PRAISE & PRAYER PROMPT ••• The more I read the book of James, the more I like him. Talk about a call-it-like-you-see-it guy! His straight shooter style may come across as harsh, but his heart is clearly full of longing compassion to bring others to Jesus and the Throne of Grace.
In James 2:20-26, James makes a solid argument about the importance of faith going hand-in-hand with works. He starts with an in-your-face statement that says, “Senseless person! Are you willing to learn that faith without works is useless?” (CSB).
Clearly, he was a tad frustrated with his reader.
Let’s focus on the question though. It’s a valid one. “Are you willing to learn that faith without works is useless?”
This question becomes complicated when you look at it superficially. It seems to contradict what Paul wrote in Ephesians 2:8-9 ESV, “For by grace you have been saved through faith. And this is not your own doing; it is the gift of God, not a result of works, so that no one may boast.”
Yet his argument isn’t a contradiction. It’s a different perspective. Our salvation isn’t based on our good works, but our faith demands that we live it out in action.
James cited the examples of Abraham and Rahab as examples of faith and works going hand-in-hand. I love that he gave us a woman as an example, albeit, in his call-a-spade-a-spade way, he still identified her as a prostitute. Nevertheless, he could have pulled other examples of faith and works going together, but he gave us these two. He showed us solid examples of how faith and works go together.
In verse 24, it says, “You see that a person is justified by works and not by faith alone” (CSB). Abraham and Rahab’s legacies endured (and continue to endure) because their faith was strengthened by their actions.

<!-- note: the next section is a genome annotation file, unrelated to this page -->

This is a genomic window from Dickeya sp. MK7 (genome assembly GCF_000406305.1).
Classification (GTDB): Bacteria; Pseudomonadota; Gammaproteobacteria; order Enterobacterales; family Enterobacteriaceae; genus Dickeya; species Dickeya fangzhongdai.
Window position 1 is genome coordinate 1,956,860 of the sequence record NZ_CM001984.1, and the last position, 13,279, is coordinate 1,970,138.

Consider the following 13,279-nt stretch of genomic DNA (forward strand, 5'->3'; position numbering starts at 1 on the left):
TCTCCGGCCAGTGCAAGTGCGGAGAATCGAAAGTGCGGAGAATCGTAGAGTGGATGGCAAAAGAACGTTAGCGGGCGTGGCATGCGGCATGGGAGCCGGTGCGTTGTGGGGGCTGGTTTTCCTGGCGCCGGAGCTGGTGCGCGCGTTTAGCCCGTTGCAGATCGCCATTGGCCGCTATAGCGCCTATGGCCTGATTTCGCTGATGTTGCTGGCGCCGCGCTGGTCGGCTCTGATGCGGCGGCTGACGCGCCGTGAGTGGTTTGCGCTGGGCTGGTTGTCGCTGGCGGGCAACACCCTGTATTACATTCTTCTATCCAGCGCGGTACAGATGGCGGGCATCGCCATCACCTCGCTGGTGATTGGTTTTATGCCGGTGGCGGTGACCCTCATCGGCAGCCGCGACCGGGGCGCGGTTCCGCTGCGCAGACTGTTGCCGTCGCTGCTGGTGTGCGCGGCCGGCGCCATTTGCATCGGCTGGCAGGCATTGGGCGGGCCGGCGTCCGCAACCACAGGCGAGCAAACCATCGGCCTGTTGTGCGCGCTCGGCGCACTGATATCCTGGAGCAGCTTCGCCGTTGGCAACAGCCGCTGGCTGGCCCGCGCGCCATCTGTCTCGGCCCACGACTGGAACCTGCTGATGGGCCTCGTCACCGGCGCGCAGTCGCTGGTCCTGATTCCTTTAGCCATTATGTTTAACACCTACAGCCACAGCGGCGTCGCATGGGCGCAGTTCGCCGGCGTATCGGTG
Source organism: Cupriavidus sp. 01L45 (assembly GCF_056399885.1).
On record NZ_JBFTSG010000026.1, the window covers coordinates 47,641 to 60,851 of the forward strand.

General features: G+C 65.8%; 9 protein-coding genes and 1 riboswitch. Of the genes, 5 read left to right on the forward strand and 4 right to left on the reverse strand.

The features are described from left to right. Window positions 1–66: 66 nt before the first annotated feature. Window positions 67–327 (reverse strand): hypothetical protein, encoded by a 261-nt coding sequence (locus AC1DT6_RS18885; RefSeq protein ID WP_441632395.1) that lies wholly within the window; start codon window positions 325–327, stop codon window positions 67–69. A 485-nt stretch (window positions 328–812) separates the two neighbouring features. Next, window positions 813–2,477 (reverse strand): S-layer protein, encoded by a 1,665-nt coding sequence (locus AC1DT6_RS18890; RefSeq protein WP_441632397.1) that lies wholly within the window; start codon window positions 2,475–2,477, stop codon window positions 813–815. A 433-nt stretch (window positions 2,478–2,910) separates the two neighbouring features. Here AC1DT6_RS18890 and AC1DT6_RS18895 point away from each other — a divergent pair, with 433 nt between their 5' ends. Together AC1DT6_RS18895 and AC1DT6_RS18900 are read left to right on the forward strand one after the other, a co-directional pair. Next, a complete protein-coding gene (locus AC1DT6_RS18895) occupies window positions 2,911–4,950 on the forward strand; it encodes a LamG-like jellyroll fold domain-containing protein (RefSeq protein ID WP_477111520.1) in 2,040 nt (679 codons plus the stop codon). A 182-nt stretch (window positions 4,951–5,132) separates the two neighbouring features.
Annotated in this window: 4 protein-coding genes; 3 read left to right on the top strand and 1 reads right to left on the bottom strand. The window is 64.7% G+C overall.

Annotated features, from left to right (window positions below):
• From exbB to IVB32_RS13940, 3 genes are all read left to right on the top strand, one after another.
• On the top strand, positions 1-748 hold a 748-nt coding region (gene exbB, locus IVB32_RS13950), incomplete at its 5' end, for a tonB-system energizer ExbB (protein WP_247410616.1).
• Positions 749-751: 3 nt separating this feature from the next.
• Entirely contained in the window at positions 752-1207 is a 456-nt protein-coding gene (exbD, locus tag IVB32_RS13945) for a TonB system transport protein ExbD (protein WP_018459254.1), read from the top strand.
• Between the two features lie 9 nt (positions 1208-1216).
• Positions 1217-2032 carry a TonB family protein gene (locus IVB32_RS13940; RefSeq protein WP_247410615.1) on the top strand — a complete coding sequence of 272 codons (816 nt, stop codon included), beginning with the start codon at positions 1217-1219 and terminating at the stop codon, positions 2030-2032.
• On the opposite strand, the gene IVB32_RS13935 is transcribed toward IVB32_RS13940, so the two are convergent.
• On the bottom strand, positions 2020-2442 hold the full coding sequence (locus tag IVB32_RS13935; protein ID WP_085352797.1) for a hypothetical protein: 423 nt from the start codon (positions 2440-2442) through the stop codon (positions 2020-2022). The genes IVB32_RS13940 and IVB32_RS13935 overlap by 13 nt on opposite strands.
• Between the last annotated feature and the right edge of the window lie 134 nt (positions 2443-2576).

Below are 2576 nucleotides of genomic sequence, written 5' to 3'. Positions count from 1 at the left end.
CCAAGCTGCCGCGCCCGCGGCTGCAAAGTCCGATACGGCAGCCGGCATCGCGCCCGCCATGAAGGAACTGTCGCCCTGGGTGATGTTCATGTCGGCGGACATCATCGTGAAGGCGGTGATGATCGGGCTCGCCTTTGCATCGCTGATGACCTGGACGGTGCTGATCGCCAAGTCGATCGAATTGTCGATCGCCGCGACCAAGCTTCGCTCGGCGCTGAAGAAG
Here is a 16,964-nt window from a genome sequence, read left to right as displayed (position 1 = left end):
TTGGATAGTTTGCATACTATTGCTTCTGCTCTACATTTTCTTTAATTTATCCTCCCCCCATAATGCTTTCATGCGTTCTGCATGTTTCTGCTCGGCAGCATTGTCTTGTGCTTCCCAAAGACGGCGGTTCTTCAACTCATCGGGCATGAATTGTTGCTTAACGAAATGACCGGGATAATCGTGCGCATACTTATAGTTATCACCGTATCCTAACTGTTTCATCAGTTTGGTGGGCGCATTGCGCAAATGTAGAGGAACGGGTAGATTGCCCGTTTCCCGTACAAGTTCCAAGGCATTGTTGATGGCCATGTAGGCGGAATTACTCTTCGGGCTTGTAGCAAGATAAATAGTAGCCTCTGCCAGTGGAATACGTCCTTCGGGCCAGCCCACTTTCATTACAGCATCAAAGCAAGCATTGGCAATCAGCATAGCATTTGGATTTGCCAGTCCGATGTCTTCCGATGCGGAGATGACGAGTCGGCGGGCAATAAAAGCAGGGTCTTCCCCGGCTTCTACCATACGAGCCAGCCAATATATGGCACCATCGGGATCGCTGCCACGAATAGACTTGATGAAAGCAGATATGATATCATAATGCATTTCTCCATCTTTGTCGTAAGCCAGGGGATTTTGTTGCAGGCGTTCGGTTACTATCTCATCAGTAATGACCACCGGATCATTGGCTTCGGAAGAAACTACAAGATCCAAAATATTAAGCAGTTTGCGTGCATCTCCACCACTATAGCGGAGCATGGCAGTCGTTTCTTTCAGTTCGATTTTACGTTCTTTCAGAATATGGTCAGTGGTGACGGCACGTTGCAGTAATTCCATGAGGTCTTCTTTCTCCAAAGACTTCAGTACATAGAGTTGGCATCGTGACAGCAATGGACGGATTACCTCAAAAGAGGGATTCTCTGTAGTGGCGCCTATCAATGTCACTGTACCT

People are really good at framing themselves in a good light. We want others to see us with our best foot forward. We don’t like to admit our faults. We want our lip service to tell our story, but our truth is told best through our actions. After all, if we want our family and friends to believe that we love them, then we treat them kindly with actions.
If we want to proclaim ourselves to be Christians, we have to be Christ-like in what we do. That means mirroring our lives to be a reflection of Jesus. We’re not going to be very good at it on our own. But thankfully, we have the Holy Spirit who will guide and direct us. It’s through His direction that we become more like Christ. And as our transformation continues, our faith becomes stronger and more evident.
Today, as you pray, thank Jesus for living a perfect life. Ask the Holy Spirit to help you live your faith boldly and to demonstrate it with your works—not because you are earning anything, but because you want to be more like Christ.